King Opening Statement at Hearing on Impacts of Changing Climate
WASHINGTON – Emergency Preparedness, Response and Recovery Subcommittee Ranking Member Peter King (R-N.Y.) today delivered the following opening statement at a subcommittee hearing entitled, “Assessing the Homeland Security Impacts of a Changing Climate.”
Thank you, Mr. Chairman. From the wildfires on the West Coast and tornadoes in the South, to the hurricanes along the eastern seaboard of the United States, no area of the country is immune to the devastating effects of natural disasters.
However, pre-disaster mitigation efforts by policy makers, individuals, first responders, and emergency preparedness professionals ensure that no geographic region of the country is left unsupported.
Pre-disaster mitigation has the potential to limit the negative effects of natural disasters.
Mitigation activities include upgrading and strengthening existing structures from all-hazards, identifying sustainable flood and erosion control projects, purchasing hurricane shutters to resist wind, and managing vegetation to reduce potential fire fuel.
The FEMA’s Hazard Mitigation Grant Program helps communities implement hazard mitigation measures following a Presidential Major Disaster Declaration, to reduce the risk of loss of life and property from future disasters.
To receive funds through this grant program, FEMA requires that each state complete a State Hazard Mitigation Plan.
New York’s 2019 State Hazard Mitigation Plan highlights five goals and objectives to include: coordination between federal, state, and local entities; the protection of existing properties; increasing awareness of hazard, risk, and mitigation capabilities among stakeholders, citizens, and elected officials alike; preserving or restoring the functions of natural systems; and, to build stronger infrastructure.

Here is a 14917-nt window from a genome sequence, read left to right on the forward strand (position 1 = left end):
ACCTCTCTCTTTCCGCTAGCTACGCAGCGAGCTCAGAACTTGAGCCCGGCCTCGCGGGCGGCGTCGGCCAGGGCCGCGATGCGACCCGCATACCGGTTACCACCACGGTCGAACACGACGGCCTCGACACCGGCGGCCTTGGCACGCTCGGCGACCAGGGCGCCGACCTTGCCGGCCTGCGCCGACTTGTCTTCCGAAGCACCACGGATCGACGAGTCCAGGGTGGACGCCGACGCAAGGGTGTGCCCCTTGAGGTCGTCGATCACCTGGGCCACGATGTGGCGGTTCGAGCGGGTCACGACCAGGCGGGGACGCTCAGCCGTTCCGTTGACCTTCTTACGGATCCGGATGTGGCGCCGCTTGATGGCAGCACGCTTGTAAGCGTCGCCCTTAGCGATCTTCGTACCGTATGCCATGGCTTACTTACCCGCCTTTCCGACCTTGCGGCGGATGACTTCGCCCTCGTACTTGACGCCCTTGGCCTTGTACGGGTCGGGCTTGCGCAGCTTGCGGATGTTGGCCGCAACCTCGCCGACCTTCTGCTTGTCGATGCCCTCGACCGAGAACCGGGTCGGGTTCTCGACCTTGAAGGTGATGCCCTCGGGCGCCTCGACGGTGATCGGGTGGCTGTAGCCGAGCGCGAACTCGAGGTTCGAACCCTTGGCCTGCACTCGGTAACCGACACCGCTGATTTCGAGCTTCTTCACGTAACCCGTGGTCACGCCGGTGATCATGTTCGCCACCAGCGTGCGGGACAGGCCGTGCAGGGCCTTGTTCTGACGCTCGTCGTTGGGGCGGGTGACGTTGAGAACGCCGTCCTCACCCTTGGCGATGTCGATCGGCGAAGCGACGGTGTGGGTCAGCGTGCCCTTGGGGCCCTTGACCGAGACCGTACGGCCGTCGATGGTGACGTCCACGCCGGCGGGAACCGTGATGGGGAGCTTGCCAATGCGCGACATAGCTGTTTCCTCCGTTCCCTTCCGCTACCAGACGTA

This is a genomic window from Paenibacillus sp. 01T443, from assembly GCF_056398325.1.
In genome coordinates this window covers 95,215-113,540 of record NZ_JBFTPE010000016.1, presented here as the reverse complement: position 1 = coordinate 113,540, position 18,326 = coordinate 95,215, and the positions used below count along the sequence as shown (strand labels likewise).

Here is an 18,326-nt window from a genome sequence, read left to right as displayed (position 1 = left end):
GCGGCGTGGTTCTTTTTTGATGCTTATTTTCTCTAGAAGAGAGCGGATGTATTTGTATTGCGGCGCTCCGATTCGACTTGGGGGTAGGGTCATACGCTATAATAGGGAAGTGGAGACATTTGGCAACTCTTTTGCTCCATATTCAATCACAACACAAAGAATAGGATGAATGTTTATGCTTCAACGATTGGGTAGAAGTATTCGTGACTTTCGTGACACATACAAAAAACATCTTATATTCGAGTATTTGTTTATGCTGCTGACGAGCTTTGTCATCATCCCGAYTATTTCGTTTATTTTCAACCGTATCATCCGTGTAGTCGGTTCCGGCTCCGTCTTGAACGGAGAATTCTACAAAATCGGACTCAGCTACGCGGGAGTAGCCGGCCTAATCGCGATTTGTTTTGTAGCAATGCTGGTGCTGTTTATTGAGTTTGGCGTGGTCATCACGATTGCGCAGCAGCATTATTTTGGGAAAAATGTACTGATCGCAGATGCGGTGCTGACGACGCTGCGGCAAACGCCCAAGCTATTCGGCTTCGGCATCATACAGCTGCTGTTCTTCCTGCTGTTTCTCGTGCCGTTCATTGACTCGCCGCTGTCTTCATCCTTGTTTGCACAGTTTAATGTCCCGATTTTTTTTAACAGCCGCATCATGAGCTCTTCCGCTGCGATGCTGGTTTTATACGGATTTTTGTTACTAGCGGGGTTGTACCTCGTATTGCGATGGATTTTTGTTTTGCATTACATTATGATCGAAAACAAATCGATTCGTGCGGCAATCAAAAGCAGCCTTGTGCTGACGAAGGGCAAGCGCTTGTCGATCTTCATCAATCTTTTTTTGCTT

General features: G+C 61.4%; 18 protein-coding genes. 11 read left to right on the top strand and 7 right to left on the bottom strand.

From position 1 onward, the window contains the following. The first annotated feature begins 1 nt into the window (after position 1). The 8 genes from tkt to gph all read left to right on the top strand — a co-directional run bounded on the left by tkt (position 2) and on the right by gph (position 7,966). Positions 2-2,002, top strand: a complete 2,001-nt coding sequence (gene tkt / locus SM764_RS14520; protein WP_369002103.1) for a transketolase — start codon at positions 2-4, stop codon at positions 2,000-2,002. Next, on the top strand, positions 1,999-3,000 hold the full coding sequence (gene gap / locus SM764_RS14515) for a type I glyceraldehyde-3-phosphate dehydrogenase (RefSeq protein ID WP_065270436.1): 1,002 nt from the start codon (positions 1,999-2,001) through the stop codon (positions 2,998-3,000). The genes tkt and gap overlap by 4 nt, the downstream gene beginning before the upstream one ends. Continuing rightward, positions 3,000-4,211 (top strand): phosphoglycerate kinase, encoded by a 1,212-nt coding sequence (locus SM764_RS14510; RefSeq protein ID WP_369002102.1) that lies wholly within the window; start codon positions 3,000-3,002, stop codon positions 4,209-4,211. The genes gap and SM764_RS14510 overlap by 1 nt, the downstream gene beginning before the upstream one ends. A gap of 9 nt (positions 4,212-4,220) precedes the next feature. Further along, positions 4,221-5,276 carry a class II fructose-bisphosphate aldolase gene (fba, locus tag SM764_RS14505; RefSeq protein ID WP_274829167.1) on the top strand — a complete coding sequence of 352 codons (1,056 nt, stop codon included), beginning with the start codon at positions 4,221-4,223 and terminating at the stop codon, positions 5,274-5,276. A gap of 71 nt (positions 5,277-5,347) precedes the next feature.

Not only do mitigation activities aim to reduce deaths, injuries, and property damage, they also have the potential to limit the economic impact of disaster recovery efforts.
A recent report by the National Institute of Building Sciences found that by designing buildings to meet 2018 building code standards, the national mitigation benefit-cost ratio is $6 to $1 invested for floods, $10 to $1 invested for hurricanes, and $12 to $1 invested for earthquakes.
The report also found that the impacts of 23 years of federal mitigation grants provided by FEMA, the Economic Development Administration, and the Department of Housing and Urban Development, result in a national benefit of $6 for every $1 invested.
Unfortunately, our focus on emergency preparedness oftentimes occurs in the aftermath of a natural disaster, which is too late.
However, as we’ve hardened our defenses preemptively in the event of a terrorist attack, we must also be prepared for the devastation of a severe weather event.
The reality is that natural disasters will continue to occur, and we should use every disaster as an opportunity to learn and improve our mitigation capabilities to decrease the loss of life and damage to our homes and infrastructure.
I look forward to hearing from our witnesses today on how to continue to improve our preparedness and mitigation capabilities in the face of the unpredictable nature of disasters and emergencies.
Contact: Nicole Hager